How to Grow Impatiens from Seed: A Step-by-Step Guide for Beginners
Impatiens, commonly known as “busy lizzies”, are a burst of color in any garden. They are a popular choice among gardening enthusiasts due to their vibrant colors and easy maintenance. Growing Impatiens from seeds might seem daunting, especially to beginners. However, with the right guidance and nurturing, it’s actually a straightforward and rewarding gardening project. In this article, we will guide you through the process, step by step, making sure you’re equipped with everything you need to know.
1. Starting Indoors: Why and How
The first step in growing Impatiens from seeds is to start the process indoors. Why? Impatiens are sensitive to cold and thus, should be started indoors about 8 to 10 weeks before the last spring frost. This gives them a head start and ensures strong, healthy blooms when transplanted outdoors. Here’s how to do it:
Fill a seedling tray or small pots with sterile seed starting mix. sprinkle your Impatiens seeds over the top, lightly cover with soil and then water gently. Make sure to keep the soil moist, but not waterlogged. Place the tray/pots in a warm, brightly lit (but not direct sunlight) location.
2. The Art of Watering
Watering is a key element in growing healthy Impatiens plants. For seeds and seedlings, the soil should stay consistently moist. It’s essential not to oversaturate the soil as it might lead to damping off, a disease that could cause the seedlings to rot and collapse.
Use a spray bottle to mist the seeds lightly with water, as a heavy stream from a watering can might displace or damage the seeds. For established plants, wait until the top inch of the soil starts to dry out before watering them again. In the hot, dry summer months, watering may be needed daily.
3. Light and Temperature Requirements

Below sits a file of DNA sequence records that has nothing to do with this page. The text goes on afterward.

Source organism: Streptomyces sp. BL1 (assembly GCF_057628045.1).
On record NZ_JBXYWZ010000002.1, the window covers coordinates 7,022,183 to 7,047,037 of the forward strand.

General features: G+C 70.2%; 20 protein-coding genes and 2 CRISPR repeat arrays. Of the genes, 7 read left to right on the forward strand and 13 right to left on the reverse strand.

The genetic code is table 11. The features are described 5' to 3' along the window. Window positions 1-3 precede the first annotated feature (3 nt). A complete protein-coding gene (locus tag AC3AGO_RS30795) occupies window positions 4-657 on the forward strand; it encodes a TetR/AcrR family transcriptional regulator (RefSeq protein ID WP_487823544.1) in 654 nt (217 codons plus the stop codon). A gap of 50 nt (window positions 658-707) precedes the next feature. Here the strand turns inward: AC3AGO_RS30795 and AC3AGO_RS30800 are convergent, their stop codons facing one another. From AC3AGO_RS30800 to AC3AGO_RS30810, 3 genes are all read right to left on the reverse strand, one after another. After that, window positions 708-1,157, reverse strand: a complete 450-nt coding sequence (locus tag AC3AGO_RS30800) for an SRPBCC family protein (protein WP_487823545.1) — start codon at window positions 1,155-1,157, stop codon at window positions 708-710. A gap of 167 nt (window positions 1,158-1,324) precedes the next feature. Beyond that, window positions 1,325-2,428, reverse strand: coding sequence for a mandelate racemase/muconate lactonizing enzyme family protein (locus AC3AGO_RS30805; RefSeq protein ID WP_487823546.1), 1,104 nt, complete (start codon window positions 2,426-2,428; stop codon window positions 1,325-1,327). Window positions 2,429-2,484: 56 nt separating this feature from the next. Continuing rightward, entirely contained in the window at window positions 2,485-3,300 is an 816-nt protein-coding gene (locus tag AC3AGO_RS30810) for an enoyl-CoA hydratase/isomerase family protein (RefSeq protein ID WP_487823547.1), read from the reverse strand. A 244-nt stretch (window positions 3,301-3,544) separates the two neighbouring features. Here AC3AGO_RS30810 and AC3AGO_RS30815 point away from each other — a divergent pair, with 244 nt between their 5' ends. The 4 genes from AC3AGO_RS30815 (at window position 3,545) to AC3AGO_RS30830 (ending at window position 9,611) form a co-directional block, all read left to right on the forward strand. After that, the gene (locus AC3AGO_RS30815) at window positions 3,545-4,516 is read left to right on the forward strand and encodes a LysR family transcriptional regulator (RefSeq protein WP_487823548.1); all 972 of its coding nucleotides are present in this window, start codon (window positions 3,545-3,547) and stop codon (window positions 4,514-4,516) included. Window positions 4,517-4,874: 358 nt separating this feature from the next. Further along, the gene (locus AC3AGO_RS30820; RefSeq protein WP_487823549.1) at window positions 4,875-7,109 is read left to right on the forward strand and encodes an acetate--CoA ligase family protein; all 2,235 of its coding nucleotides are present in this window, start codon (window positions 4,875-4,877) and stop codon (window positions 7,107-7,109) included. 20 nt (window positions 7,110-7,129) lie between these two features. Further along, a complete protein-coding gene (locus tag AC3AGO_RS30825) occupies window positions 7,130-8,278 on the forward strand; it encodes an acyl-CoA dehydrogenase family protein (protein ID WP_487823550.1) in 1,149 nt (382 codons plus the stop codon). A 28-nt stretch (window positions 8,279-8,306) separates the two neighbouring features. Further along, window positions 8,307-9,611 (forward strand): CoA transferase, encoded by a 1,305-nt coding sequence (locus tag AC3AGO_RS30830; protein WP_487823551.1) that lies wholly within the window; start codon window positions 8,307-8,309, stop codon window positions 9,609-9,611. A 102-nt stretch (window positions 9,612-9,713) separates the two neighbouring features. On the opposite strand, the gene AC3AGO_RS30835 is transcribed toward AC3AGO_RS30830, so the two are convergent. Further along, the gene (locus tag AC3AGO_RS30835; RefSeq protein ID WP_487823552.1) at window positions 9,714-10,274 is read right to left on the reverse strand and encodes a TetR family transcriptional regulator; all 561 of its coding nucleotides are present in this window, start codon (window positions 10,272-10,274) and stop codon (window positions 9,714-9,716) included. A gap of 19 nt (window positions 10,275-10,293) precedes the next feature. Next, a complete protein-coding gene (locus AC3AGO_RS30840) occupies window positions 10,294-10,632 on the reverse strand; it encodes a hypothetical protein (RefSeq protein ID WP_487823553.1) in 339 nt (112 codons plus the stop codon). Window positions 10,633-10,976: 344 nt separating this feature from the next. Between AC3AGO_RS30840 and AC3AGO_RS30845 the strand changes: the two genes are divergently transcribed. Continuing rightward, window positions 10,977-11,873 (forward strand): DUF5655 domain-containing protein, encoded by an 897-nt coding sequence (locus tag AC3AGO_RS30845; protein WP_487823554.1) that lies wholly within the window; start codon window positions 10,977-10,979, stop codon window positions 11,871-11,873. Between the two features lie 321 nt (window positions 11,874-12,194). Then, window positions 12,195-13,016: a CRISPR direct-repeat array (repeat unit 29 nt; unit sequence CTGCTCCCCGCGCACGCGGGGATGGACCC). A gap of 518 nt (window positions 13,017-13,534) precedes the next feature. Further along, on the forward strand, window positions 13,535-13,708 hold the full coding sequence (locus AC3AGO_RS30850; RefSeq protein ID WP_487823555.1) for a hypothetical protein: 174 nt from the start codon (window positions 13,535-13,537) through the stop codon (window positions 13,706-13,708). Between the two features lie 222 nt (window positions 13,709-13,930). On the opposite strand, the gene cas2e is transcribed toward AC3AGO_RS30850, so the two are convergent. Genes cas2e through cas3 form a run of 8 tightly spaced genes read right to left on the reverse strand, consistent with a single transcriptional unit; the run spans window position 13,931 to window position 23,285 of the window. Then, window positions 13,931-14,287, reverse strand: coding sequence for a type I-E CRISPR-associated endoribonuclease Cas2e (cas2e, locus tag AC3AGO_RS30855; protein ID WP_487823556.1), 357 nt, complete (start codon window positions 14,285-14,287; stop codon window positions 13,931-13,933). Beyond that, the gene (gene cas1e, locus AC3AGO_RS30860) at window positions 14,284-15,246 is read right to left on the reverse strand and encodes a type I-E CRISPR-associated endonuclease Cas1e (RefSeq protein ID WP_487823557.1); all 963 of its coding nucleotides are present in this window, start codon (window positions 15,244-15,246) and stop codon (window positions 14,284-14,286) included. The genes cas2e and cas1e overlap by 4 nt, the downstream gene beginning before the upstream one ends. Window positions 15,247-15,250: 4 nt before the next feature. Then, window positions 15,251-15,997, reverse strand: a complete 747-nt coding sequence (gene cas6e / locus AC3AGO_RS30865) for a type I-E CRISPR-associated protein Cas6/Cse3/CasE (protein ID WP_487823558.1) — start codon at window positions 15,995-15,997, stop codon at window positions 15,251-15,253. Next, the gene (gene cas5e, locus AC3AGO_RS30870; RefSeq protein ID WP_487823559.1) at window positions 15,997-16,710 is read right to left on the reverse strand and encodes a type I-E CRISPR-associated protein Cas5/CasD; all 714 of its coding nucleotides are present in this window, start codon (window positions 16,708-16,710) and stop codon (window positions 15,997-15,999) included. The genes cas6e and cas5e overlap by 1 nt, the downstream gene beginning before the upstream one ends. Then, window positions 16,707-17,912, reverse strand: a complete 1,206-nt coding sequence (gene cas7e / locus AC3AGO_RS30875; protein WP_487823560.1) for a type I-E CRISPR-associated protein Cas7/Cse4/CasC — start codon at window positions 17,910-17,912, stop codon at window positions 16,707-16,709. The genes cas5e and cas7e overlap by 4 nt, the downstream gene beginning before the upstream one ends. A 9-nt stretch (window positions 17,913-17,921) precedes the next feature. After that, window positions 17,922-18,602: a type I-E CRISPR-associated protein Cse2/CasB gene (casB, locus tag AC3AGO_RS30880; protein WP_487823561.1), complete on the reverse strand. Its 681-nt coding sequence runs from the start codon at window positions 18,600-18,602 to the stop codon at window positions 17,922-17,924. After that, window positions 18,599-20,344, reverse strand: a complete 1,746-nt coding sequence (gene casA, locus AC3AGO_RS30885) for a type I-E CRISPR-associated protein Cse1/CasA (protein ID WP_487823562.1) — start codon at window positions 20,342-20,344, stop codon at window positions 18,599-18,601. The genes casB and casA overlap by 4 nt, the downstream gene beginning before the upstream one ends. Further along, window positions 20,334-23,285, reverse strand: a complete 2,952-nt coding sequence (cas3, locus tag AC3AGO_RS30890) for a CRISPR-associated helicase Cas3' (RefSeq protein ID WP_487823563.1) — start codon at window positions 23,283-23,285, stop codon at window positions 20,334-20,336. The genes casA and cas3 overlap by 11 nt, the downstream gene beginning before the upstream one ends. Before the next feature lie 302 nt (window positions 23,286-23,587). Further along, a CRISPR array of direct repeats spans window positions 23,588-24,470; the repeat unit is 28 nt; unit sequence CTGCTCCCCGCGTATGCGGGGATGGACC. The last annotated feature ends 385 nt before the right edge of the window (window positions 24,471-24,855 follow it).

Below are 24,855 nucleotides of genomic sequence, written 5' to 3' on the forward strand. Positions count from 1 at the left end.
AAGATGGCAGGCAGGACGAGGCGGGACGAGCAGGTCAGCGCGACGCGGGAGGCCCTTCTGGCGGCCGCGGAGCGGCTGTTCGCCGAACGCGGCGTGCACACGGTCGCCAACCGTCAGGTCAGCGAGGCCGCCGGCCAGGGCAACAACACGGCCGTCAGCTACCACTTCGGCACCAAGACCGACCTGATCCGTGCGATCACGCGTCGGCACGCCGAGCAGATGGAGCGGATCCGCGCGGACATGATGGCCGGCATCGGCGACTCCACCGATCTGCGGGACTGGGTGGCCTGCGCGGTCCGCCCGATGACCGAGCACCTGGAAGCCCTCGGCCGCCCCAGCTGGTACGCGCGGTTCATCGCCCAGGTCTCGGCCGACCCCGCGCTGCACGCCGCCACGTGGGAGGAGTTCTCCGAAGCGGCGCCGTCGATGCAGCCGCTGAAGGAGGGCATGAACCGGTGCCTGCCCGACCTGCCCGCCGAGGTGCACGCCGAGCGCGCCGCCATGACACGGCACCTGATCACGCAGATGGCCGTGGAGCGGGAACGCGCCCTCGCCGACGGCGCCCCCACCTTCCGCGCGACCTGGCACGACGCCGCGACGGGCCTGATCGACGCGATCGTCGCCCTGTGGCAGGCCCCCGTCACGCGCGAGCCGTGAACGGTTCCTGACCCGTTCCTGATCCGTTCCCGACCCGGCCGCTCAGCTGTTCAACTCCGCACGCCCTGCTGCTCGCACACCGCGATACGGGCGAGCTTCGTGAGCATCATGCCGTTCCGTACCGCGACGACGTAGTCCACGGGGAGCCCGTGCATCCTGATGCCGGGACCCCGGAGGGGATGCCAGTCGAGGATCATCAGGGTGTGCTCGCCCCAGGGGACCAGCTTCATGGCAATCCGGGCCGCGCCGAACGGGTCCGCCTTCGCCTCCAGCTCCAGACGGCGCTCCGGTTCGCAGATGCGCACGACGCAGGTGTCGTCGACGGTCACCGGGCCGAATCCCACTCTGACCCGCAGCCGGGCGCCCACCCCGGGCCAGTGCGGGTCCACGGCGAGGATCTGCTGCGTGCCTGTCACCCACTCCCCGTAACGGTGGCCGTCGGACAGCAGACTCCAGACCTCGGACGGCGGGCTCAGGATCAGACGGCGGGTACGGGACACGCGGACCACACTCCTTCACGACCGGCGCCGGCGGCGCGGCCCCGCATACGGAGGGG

Impatiens seeds need light to germinate effectively. Therefore, ensure you place them in an area that receives good amount of light but avoid direct sunlight. Optimum temperatures for germination range between 70-75°F (21-24°C).
Once germinated and moved outside, they can tolerate a bit more shade, making them perfect for parts of the garden that don’t get constant sun. Remember, different Impatiens species may have slightly different light and temperature needs, so always check the specifics for the variety you have chosen.
4. Transplanting your Impatiens
When the threat of frost has passed and your seedlings have at least two sets of true leaves, you can start to harden off your plants. This process involves slowly acclimating your seedlings to outdoor conditions, by putting them outside for a few hours each day, gradually increasing the amount of time they spend outside over a period of 7-10 days.
After hardening off, pick a shaded or semi-shaded area of your garden and plant your Impatiens about 8-12 inches apart. They prefer well-draining soil, so make sure your chosen area doesn’t pool with water after rain.
5. Ongoing Care and Maintenance
Once your Impatiens are established outdoors, continue to water them regularly. You can also apply a balanced fertilizer every 4-6 weeks to promote growth and blooms. Keep a lookout for pests and diseased foliage and remove them promptly to keep the plants healthy.
Deadhead spent blooms to encourage re-flowering. With a little care and attention, your Impatiens will bloom through spring and summer, providing a beautiful color to your garden area.
__Frequently Asked Questions__
Q1: How long do Impatiens seeds take to germinate?
A: Impatiens seeds take around 14-21 days to germinate. It can vary a bit based on the variety and conditions, including temperature, light, and humidity.
Q2: Do Impatiens need full sun?
A: No, Impatiens prefer shade or semi-shade. They can tolerate some morning sun but will fare poorly in full afternoon sun, especially in hotter climates.
Q3: Can I grow Impatiens indoors?
A: Yes. They do well as houseplants as long as they get the right light and watering conditions. Choose a bright, indirect sunlight location and keep the soil consistently moist.